When I was young, I discovered the power of a lie. Where did my desire to lie come from? I was a sensitive little guy (still am). I hated getting in trouble. I mean, the walls would melt and the air would thicken and everything would rush toward me in a last gasp of existence, if I burned my ramen on the stove and my mom yelled at me that this was exactly why I am not responsible enough to be left on my own. So, I--out of my emotional agitation at being threatened with disapproval--learned to stretch the truth and then to outright lie. Of course when you develop a skill like this you are unaware of what the defense is really against. I lied to friends, family, people at church and even occasionally myself. I told the truth most of the time, but every time i would lie, a little buzz would engage in my bones. A taboo ringing in my marrow. And I got addicted to the feeling of wrong. Of getting away with it. Always wondering when I would be found out.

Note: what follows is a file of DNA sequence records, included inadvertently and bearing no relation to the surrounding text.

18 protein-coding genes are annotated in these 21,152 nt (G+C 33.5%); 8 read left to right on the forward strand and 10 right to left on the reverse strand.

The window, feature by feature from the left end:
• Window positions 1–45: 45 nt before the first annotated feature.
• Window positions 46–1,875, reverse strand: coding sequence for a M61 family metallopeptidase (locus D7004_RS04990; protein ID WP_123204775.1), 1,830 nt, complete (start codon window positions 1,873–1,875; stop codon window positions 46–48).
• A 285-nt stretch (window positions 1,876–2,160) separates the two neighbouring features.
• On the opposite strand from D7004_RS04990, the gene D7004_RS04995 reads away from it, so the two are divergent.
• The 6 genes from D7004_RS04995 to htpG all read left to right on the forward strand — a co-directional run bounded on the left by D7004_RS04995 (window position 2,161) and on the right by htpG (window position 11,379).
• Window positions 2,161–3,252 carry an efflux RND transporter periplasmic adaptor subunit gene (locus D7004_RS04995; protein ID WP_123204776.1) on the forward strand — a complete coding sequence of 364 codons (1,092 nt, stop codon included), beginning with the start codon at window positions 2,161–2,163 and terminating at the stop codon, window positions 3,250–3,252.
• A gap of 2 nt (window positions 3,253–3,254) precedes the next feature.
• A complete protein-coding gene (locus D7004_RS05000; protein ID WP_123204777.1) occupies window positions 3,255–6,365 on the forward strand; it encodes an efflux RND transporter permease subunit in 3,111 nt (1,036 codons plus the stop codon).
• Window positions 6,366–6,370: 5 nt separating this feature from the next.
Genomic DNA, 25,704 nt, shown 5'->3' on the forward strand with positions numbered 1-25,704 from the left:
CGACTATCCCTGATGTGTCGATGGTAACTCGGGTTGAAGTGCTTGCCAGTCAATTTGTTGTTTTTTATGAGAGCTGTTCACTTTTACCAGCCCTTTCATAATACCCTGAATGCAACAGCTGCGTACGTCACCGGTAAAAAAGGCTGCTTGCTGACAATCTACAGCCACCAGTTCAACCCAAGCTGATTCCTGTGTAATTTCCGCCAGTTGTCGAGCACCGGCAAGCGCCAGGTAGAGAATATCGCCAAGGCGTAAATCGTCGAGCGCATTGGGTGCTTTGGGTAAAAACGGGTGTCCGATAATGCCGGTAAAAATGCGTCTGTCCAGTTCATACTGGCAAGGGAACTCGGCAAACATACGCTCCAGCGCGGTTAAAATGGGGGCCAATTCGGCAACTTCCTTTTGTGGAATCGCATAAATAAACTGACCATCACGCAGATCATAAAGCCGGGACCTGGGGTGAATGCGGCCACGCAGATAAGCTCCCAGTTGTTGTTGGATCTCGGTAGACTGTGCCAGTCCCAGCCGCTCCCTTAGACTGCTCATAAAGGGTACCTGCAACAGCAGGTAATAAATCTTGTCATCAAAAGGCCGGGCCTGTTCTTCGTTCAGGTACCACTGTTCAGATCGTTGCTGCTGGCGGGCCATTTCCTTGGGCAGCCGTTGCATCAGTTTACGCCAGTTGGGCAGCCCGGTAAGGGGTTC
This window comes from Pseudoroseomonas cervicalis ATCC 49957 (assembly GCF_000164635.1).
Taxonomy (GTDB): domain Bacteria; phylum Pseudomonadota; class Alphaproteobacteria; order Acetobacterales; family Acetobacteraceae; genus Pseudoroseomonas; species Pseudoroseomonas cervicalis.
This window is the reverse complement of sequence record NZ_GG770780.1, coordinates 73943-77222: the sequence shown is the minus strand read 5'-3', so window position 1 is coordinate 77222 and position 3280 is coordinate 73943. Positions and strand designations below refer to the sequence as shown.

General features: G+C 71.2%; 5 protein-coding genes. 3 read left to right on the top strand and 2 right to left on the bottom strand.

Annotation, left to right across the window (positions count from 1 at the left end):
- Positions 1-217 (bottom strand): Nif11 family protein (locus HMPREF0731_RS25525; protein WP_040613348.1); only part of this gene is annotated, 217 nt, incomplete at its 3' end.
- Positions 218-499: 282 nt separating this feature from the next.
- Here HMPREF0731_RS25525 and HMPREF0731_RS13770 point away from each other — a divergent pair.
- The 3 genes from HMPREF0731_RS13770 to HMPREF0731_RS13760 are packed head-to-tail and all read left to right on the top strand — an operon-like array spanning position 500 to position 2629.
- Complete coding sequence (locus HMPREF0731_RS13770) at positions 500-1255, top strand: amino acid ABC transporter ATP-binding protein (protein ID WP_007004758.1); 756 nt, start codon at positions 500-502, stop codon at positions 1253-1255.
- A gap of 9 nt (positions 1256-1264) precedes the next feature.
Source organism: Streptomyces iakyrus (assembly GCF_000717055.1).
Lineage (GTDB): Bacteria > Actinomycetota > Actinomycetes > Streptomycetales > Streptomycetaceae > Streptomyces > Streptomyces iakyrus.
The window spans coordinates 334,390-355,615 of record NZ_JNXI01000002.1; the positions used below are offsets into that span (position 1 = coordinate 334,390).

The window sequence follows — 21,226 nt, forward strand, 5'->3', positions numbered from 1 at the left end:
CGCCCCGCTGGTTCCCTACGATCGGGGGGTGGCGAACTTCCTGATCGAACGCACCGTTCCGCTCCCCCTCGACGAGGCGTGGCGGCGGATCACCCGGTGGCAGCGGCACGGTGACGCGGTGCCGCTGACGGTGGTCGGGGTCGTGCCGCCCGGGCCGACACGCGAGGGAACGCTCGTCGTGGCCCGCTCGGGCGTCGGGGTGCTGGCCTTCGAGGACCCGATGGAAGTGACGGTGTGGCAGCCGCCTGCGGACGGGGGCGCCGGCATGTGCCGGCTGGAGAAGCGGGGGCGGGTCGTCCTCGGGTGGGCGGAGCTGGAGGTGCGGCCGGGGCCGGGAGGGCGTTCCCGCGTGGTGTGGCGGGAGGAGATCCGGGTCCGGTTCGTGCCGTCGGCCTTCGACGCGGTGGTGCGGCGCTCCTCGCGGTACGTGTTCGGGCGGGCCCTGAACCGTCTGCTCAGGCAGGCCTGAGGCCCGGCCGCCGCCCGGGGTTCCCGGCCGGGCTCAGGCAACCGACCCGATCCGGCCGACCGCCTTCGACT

I never examined my bad habit as anything more than a junk food diet for the soul, something I'd grow out of, but it wasn't until I started at my second college and met people who liked me for exactly who I was, that I began to feel very differently when the familiar buzz of my lies settled in again. "why?" Why lie to these people who do not know you? Who do not know the briar garden of lies you have been maintaining for years about your childhood. Who seem excited to hear about anything involving your life, and find you anything but boring. And it was only when I admitted to myself and to my friends that I lie without hesitation and I don't know why, that I was able to tackle my decades long habit. The reaction from friends was, "oh, me too," (another sign that these were my people). And thus I began the hard work of being OK with who I am and the stories that come with that.